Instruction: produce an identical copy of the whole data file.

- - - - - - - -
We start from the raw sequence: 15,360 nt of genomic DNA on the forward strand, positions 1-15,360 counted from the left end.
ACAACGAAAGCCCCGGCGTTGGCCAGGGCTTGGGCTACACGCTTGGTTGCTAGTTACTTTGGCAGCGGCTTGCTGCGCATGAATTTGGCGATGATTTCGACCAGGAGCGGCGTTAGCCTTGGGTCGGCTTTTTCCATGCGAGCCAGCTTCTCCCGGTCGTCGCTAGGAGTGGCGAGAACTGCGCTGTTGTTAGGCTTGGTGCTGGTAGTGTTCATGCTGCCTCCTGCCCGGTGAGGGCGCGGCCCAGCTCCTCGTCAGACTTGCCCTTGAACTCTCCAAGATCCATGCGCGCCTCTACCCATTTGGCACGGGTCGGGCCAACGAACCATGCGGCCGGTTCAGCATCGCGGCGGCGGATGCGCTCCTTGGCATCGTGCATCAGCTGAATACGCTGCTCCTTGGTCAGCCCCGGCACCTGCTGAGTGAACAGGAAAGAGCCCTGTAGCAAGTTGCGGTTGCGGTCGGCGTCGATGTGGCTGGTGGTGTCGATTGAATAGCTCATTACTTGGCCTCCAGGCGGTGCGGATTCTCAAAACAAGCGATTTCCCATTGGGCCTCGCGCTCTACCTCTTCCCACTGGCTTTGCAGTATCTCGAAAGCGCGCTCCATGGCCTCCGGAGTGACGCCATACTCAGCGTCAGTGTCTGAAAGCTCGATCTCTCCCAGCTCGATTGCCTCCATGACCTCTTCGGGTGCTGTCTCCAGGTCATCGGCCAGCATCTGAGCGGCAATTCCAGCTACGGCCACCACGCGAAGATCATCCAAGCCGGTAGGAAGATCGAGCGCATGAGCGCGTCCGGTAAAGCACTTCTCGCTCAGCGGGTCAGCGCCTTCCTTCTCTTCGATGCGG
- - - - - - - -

We start from the raw sequence: 15,360 nt of genomic DNA on the forward strand, positions 1-15,360 counted from the left end.
ACAACGAAAGCCCCGGCGTTGGCCAGGGCTTGGGCTACACGCTTGGTTGCTAGTTACTTTGGCAGCGGCTTGCTGCGCATGAATTTGGCGATGATTTCGACCAGGAGCGGCGTTAGCCTTGGGTCGGCTTTTTCCATGCGAGCCAGCTTCTCCCGGTCGTCGCTAGGAGTGGCGAGAACTGCGCTGTTGTTAGGCTTGGTGCTGGTAGTGTTCATGCTGCCTCCTGCCCGGTGAGGGCGCGGCCCAGCTCCTCGTCAGACTTGCCCTTGAACTCTCCAAGATCCATGCGCGCCTCTACCCATTTGGCACGGGTCGGGCCAACGAACCATGCGGCCGGTTCAGCATCGCGGCGGCGGATGCGCTCCTTGGCATCGTGCATCAGCTGAATACGCTGCTCCTTGGTCAGCCCCGGCACCTGCTGAGTGAACAGGAAAGAGCCCTGTAGCAAGTTGCGGTTGCGGTCGGCGTCGATGTGGCTGGTGGTGTCGATTGAATAGCTCATTACTTGGCCTCCAGGCGGTGCGGATTCTCAAAACAAGCGATTTCCCATTGGGCCTCGCGCTCTACCTCTTCCCACTGGCTTTGCAGTATCTCGAAAGCGCGCTCCATGGCCTCCGGAGTGACGCCATACTCAGCGTCAGTGTCTGAAAGCTCGATCTCTCCCAGCTCGATTGCCTCCATGACCTCTTCGGGTGCTGTCTCCAGGTCATCGGCCAGCATCTGAGCGGCAATTCCAGCTACGGCCACCACGCGAAGATCATCCAAGCCGGTAGGAAGATCGAGCGCATGAGCGCGTCCGGTAAAGCACTTCTCGCTCAGCGGGTCAGCGCCTTCCTTCTCTTCGATGCGG